After completion of the addition, the mixture is reacted for a further half hour and the polymer is precipitated by pouring into cold methanol.

EXAMPLE 2

In this Example the procedure of Example 1 is followed exactly with the substitution of tribromoneopentyl methacrylate for tribromophenyl acrylate.

The molecular weights of tribromophenyl acrylate and tribromoneopentyl methacrylate differ by about 2 percent and so both contain approximately the same percentage of bromine, i.e., about 62 percent by weight.

The rubber used in each Example is Hydrin 100, a polyepichlorohydrin homopolymer available under that commercial designation from B. F. Goodrich Company, which contains 38 percent by weight of chlorine.

The products of Examples 1 and 2 each contain approximately 8.4 percent bromine and 3.8 percent chlorine by weight.

EXAMPLES 3-5

In these Examples the polymer of Example 1 is used to formulate compositions according to the invention and these compositions are evaluated for their fire related properties. The results are set forth in Table II below.

              TABLE II______________________________________ SUMMARY OF EXAMPLES 3 to 5______________________________________COMPOSITIONSParts by weight of             Ex. 3    Ex. 4    Ex. 5______________________________________Polymer of Example 1             81       69.9     67.4Polybutadiene rubber             0        13.2     13.2Antimony Trioxide 4        4        4Magnesium Carbonate             10       10       7.5Dawsonite         5        0        5Decabromodiphenyl oxide             0        2.9      2.9[Bromine content(percentage)      6.8      8.3      8.3][Chlorine content(percentage)      3.8      3.8      3.8][Total Halogen (percentage)             10.6     12.1     12.1]TEST RESULTSUL-94                V-O       V-O    V-OAFOT     (seconds)    3         1      2Dm       (Flaming)   435       452    469Dm       (Non-flaming)                253       345    281______________________________________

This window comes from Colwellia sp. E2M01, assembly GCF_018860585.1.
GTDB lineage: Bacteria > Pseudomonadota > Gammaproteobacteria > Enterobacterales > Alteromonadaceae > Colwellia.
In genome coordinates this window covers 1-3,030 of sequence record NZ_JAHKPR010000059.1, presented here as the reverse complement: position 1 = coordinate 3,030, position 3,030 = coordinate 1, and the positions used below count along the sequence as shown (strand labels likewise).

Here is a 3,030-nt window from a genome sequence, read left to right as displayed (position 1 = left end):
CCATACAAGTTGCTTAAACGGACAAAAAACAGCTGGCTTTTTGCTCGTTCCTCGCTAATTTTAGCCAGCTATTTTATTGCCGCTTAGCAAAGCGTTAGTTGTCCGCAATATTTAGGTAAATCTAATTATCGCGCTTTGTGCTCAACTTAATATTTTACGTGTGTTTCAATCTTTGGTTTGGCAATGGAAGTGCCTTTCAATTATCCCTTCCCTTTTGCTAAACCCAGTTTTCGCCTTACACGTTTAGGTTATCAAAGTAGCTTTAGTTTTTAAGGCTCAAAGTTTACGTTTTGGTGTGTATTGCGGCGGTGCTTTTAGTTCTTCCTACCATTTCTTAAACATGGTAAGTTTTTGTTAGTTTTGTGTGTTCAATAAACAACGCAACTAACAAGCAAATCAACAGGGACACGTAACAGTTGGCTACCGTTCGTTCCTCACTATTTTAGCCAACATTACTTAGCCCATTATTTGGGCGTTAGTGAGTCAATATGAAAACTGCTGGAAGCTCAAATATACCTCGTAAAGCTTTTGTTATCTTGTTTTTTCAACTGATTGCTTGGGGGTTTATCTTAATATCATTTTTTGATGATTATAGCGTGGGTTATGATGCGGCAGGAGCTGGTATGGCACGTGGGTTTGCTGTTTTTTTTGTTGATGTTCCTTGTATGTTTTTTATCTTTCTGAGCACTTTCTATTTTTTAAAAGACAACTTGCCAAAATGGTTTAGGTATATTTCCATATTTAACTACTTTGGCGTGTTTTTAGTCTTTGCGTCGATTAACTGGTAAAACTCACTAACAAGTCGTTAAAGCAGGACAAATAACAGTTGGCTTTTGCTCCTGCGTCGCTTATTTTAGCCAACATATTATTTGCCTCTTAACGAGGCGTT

It is noted that these samples which all contain a rubber component have substantially better impact properties than the comparable non-rubber-modified copolymers.

It is noted moreover that the addition of the polybutadiene rubber does not adversely affect the flame-retarding properties of the systems.

The polymer compositions of the present invention are useful for preparing a wide variety of molded objects such as radio and television cabinets, appliance housings, parts and components for vehicles, furniture and other related items.

Polymer compositions of the present invention may be further modified with conventional additives and adjuvants such as fillers, plasticizers, U.V. stabilizers, heat stabilizers, anti-oxidants, etc. Care should be taken when formulating or compounding the polymer compositions of the present invention so as not to affect adversely the flammability and/or smoke evolution properties.

Patent Citations
Cited PatentFiling datePublication dateApplicantTitle
US2894926 *Aug 2, 1954Jul 14, 1959Diamond Alkali CoRubbery diene synthetic elastomer composition
US3162613 *Nov 2, 1961Dec 22, 1964Dow Chemical CoSelf-extinguishing compositions of alkenyl aromatic/halophenyl acrylate and methacrylate copolymers with tris (haloalkyl) phosphate compounds incorporated therein
US3326832 *Jan 21, 1964Jun 20, 1967Basf AgSelf-extinguishing plastics compositions
US3639298 *Feb 29, 1968Feb 1, 1972Standard Brands Chem Ind IncFlame resistant latex compositions articles made therefrom and processes for producing same
US3641212 *Mar 28, 1969Feb 8, 1972Dow Chemical CoHigh impact strength styrene-maleic anhydride compositions
US3700650 *Jun 5, 1970Oct 24, 1972Asahi Glass Co LtdVulcanization of epihalohydrin polymers
US3723139 *Mar 21, 1972Mar 27, 1973M & T Chemicals IncAdding antimony oxide-antimonate compositions to render polyvinyl chloride compositions flame retardant
US3869420 *Dec 20, 1972Mar 4, 1975Monsanto CoSmoke-retardant halogen-containing polymer systems
US3998783 *Dec 11, 1975Dec 21, 1976Uniroyal Inc.Flame retardant polymer compositions
US4028335 *Aug 23, 1976Jun 7, 1977General Electric CompanyStyrene polymer, antimony trioxide, and a polyhalodiphenyl carbonate